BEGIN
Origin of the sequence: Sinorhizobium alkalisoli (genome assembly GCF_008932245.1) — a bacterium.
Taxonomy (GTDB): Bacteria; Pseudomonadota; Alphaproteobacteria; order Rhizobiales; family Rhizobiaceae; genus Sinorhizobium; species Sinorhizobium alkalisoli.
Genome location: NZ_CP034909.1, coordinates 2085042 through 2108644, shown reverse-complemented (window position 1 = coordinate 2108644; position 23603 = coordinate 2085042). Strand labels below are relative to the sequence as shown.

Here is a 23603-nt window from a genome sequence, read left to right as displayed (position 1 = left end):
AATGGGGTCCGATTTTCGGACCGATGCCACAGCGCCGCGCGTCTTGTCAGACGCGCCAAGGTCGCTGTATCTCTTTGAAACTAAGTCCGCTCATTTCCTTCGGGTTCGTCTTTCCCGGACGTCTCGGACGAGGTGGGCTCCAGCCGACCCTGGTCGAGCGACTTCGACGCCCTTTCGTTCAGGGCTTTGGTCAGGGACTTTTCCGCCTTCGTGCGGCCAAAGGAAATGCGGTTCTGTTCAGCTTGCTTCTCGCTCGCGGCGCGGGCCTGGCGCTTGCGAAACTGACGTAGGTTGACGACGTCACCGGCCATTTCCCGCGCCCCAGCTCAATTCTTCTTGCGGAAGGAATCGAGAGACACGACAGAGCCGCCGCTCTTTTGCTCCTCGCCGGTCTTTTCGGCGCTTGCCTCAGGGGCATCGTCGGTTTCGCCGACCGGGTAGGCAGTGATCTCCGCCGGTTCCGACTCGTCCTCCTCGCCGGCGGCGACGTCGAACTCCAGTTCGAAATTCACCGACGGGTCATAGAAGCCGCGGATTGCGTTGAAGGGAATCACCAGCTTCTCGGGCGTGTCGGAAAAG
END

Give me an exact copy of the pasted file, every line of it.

Origin of the sequence: Sinorhizobium alkalisoli (genome assembly GCF_008932245.1) — a bacterium.
Taxonomy (GTDB): Bacteria; Pseudomonadota; Alphaproteobacteria; order Rhizobiales; family Rhizobiaceae; genus Sinorhizobium; species Sinorhizobium alkalisoli.
Genome location: NZ_CP034909.1, coordinates 2085042 through 2108644, shown reverse-complemented (window position 1 = coordinate 2108644; position 23603 = coordinate 2085042). Strand labels below are relative to the sequence as shown.

Here is a 23603-nt window from a genome sequence, read left to right as displayed (position 1 = left end):
AATGGGGTCCGATTTTCGGACCGATGCCACAGCGCCGCGCGTCTTGTCAGACGCGCCAAGGTCGCTGTATCTCTTTGAAACTAAGTCCGCTCATTTCCTTCGGGTTCGTCTTTCCCGGACGTCTCGGACGAGGTGGGCTCCAGCCGACCCTGGTCGAGCGACTTCGACGCCCTTTCGTTCAGGGCTTTGGTCAGGGACTTTTCCGCCTTCGTGCGGCCAAAGGAAATGCGGTTCTGTTCAGCTTGCTTCTCGCTCGCGGCGCGGGCCTGGCGCTTGCGAAACTGACGTAGGTTGACGACGTCACCGGCCATTTCCCGCGCCCCAGCTCAATTCTTCTTGCGGAAGGAATCGAGAGACACGACAGAGCCGCCGCTCTTTTGCTCCTCGCCGGTCTTTTCGGCGCTTGCCTCAGGGGCATCGTCGGTTTCGCCGACCGGGTAGGCAGTGATCTCCGCCGGTTCCGACTCGTCCTCCTCGCCGGCGGCGACGTCGAACTCCAGTTCGAAATTCACCGACGGGTCATAGAAGCCGCGGATTGCGTTGAAGGGAATCACCAGCTTCTCGGGCGTGTCGGAAAAG